THE AMAZING MRS. HOLLIDAY (1943) 
    Available on DVD? No.
    Available on VHS? Yes. Released by Universal in 1999.


    HERS TO HOLD (1943)
    Available on DVD? No.
    VHS cover for His Butler's Sister
    Available on VHS? No.

    HIS BUTLER’S SISTER(1943)
    Available on DVD? No.
    Available on VHS? Yes. Released by MCA/Universal in 1996

    CHRISTMAS HOLIDAY(1944) 
    Available on DVD? No.
    Available on VHS? No.


    CAN’T HELP SINGING(1944)
    Available on DVD? Yes. In the Sweetheart Pack released in 2004
    Available on VHS? Yes. Released by MCA/Universal in 1997.

    LADY ON A TRAIN(1945)
    Available on DVD? Yes. In the Sweetheart Pack released in 2004
    Available on VHS? Yes. Released by MCA/Universal in 1996.

    BECAUSE OF HIM(1946) 
    Available on DVD?Yes. Released in TCM's Deanna Durbin:The Music & Romance Collection in 2010.
    Available on VHS? Yes. Released by Universal in 1999.
    VHS cover for Up In Central Park

    I’LL BE YOURS(1947)
    Available on DVD? No.
    Available on VHS? Yes. Released by Universal in 1999.


    SOMETHING IN THE WIND(1947)
    Available on DVD?Yes. In the Sweetheart Pack released in 2004
    Available on VHS? Yes. Released by MCA/Universal in 1998.


    UP IN CENTRAL PARK(1948)
    Available on DVD? No.
    Available on VHS? Yes. Released by MCA/Universal in 1998.


    FOR THE LOVE OF MARY (1948)
    Available on DVD?Yes. Released in TCM's Deanna Durbin:The Music and Romance Collection in 2010.
    Available on VHS? Yes. Released by MCA/Universal in 1998.

    9 comments:

    1. Although IT'S A DATE isn't available on DVD, Turner Classic Movies (TCM) does show it a couple of times a year, usually as part of a Kay Francis birthday salute, and, occasionally, as an acknowledgement of Deanna's birthday, so people can record or DVR it if they have the equipment for doing so.

      Unless they bought them back recently, as far as I know, MCA UNIVERSAL doesn't own the rights to this one. Joe Pasternak reportedly bought the rights to the film and remade it in 1951 as NANCY GOES TO RIO, starring Metro's talented Durbin follow up, Jane Powell. This is why the film wasn't released on VHS with the other Durbin titles in the 1990s.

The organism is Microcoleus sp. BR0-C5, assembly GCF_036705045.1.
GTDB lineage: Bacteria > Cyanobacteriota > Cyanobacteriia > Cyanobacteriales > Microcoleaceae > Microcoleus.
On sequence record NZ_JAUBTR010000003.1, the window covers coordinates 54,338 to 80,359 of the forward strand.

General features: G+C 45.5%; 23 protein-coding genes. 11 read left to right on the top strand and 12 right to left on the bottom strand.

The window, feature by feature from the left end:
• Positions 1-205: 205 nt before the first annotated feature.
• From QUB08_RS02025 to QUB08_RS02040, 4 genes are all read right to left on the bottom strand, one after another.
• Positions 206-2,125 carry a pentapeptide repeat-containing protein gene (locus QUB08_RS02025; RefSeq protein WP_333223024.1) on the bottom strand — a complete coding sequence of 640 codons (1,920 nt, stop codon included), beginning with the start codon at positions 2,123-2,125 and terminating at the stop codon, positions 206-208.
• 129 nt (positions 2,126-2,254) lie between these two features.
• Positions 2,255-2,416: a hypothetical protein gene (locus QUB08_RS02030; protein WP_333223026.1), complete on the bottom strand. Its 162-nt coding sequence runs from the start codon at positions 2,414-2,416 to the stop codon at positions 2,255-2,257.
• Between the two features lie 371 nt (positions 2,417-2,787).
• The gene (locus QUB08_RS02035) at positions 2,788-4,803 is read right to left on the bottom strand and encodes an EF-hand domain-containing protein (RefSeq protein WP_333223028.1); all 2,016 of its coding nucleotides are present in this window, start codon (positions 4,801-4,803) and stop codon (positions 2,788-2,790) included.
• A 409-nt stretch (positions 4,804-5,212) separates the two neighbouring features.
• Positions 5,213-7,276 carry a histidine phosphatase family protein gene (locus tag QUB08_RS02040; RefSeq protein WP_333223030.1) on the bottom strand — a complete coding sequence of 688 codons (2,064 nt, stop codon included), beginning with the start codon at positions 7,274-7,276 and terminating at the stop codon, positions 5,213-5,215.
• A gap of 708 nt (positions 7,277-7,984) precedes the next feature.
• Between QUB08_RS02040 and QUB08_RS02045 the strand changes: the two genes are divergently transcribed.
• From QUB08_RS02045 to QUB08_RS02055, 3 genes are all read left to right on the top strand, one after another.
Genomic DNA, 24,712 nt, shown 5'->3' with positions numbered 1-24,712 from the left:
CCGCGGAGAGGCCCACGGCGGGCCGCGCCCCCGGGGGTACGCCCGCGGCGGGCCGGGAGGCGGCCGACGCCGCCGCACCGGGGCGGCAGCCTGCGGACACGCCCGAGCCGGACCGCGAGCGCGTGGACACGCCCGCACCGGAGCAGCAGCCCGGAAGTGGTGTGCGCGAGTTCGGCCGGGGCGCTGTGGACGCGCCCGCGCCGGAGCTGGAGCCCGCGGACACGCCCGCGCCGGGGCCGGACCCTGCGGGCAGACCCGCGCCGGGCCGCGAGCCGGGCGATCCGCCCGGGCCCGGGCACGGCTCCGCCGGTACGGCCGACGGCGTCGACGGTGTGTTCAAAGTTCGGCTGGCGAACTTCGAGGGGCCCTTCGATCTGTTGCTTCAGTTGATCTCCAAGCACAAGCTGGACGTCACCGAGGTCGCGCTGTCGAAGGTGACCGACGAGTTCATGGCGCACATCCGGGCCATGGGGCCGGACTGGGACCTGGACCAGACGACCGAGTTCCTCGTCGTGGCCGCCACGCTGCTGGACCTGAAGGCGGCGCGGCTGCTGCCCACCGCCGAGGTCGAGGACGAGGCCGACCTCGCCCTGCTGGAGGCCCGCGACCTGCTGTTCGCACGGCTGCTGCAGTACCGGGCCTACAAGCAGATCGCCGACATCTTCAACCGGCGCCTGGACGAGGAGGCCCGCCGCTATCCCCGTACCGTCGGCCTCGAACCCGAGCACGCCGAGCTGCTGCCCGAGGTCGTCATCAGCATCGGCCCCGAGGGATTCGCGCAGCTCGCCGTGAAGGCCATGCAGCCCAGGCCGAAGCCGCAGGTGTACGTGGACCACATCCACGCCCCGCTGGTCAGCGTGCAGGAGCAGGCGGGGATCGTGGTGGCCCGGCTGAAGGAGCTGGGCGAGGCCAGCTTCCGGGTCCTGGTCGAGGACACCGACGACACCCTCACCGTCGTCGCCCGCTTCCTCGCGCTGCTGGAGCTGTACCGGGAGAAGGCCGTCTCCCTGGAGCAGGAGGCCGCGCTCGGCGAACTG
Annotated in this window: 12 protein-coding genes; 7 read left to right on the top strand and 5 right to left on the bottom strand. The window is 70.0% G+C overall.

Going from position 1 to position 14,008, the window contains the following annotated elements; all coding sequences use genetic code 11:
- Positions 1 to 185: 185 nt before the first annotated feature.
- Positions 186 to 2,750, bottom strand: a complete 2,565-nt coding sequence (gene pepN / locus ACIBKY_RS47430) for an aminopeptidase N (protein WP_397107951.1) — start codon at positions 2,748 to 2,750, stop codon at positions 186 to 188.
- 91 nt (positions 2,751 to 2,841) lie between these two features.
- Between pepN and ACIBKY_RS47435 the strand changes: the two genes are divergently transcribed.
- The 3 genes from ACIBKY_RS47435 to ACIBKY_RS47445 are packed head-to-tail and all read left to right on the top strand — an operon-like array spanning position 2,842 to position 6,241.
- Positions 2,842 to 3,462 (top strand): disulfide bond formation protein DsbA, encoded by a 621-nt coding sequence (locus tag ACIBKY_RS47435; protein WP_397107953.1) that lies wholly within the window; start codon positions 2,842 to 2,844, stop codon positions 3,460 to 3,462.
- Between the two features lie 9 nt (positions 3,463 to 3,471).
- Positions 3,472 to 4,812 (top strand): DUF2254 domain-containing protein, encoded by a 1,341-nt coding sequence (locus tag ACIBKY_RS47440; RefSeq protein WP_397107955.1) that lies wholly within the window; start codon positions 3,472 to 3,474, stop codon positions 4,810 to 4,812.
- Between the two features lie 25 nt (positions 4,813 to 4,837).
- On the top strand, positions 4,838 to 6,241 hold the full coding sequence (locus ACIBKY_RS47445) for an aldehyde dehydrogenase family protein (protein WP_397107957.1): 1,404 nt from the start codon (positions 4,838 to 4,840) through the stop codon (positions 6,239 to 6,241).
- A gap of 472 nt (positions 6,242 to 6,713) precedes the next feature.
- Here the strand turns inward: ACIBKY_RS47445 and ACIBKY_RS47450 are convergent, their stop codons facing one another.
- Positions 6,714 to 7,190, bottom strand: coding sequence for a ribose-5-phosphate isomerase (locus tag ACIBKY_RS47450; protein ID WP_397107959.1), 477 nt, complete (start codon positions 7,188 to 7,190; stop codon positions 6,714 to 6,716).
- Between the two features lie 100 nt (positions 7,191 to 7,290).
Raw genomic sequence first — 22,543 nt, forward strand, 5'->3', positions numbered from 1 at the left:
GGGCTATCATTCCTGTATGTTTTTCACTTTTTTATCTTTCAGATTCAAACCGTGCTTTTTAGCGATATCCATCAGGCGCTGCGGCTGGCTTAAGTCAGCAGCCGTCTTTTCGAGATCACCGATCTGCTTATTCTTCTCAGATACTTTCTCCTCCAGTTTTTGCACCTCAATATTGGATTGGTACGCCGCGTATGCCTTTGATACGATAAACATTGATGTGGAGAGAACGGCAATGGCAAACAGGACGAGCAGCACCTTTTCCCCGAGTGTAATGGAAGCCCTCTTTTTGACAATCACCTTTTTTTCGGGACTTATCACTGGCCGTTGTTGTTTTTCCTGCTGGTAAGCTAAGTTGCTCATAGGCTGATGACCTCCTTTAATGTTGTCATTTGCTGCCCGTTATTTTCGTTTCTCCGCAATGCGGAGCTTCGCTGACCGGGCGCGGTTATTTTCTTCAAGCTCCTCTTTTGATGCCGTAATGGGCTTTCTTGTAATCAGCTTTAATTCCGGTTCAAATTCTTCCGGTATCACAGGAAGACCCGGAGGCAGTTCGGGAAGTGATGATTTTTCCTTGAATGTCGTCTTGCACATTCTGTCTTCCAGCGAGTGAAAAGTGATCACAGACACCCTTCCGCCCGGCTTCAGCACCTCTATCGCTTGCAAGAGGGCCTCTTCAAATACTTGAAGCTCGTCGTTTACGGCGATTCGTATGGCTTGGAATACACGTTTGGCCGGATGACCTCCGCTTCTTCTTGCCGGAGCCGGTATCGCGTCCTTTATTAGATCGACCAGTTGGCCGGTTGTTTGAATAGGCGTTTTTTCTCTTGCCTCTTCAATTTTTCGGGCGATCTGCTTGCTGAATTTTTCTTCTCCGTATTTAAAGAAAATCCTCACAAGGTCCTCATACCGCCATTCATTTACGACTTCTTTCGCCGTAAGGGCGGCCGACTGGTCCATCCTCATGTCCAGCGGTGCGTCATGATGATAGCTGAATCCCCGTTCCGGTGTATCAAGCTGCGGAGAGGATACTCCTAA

Incidentally, I have read that the Durbin films were hugely successful when released on VHS. They reportedly were the most successful "Collection" of classic films released by MCA/UNIVERSAL up until that time, outselling similar sets devoted to great stars like Claudette Colbert, Bing Crosby and Abbott and Costello.

      You can hear Universal itself acknowledge this in the introductory comments to the second set of Durbin VHS films (MAD ABOUT MUSIC, FIRST LOVE, HIS BUTLER'S SISTER, LADY ON A TRAIN) in which they refer to the "unprecedented success" of the first set.

      ReplyDelete
    2. Mark,
      Thanks for the input. I knew Nancy Goes to Rio was a remake, but wasn't sure if MGM owned it or was loaned it or what. Pasternak bought it? That would explain a lot.

      Thank you!

      -- Java

      ReplyDelete
    3. I wish someone would eventually release all of Deanna's films on DVD separately. I'd buy First Love like a shot if it was released, but I don't neccessarily want the whole Sweetheart Pack.

      ReplyDelete
    4. I hear you!

      Until then, I suppose we could just continue sending missives to Universal Studios requesting they release everything in DVD separately.

      All the best,
      Java

      ReplyDelete
    5. No offense, but as a Doctorate in Voice College Professor, Jane Powell was NO 'follow-up' to Deanna Durbin. I recommend Durbin to young sopranos all the time. I rarely recommed Powell for anything, except to watch Astaire in "Royal Wedding."


      - (formerly) AlmostMusicPhD

      ReplyDelete
    6. Anon, I believe Mark meant Jane Powell is a follow up to Durbin not in voice style [Powell's is "thinner" than Durbin's more operatic belt] but in early film career trajectory.

      Teenaged Powell's career was heavily choreographed by Joe Pasternak, the same producer who revved up Durbin's career at Universal. Pasternak jumped ship when Durbin retired in the late 1940s, moving to MGM and rehashing some of the same story lines that worked for Durbin about 10 years prior.

      MGM was obviously grooming Powell to be the next precocious teen sensation; there was plenty of room to cash in on the pre-teen and teen market.

      Powell was to be in the late 1940s/ 1950s what Durbin, Mickey Rooney and Judy Garland were in the 1930s and what Donald O'Connor and Peggy Ryan were during the war years.

      ReplyDelete
    7. Thanks for clarifying my comments, Java.

      While I do think Jane Powell was a "follow up" to Deanna both in terms of her career trajectory at MGM (as you correctly point out, she was assigned to Deanna's former producer Joe Pasternak at Metro) and stylistically (like Deanna, Jane was a lyric soprano), I agree with Anonymous that Deanna was, both as a singer and an actress, the finest young soprano Hollywood ever promoted.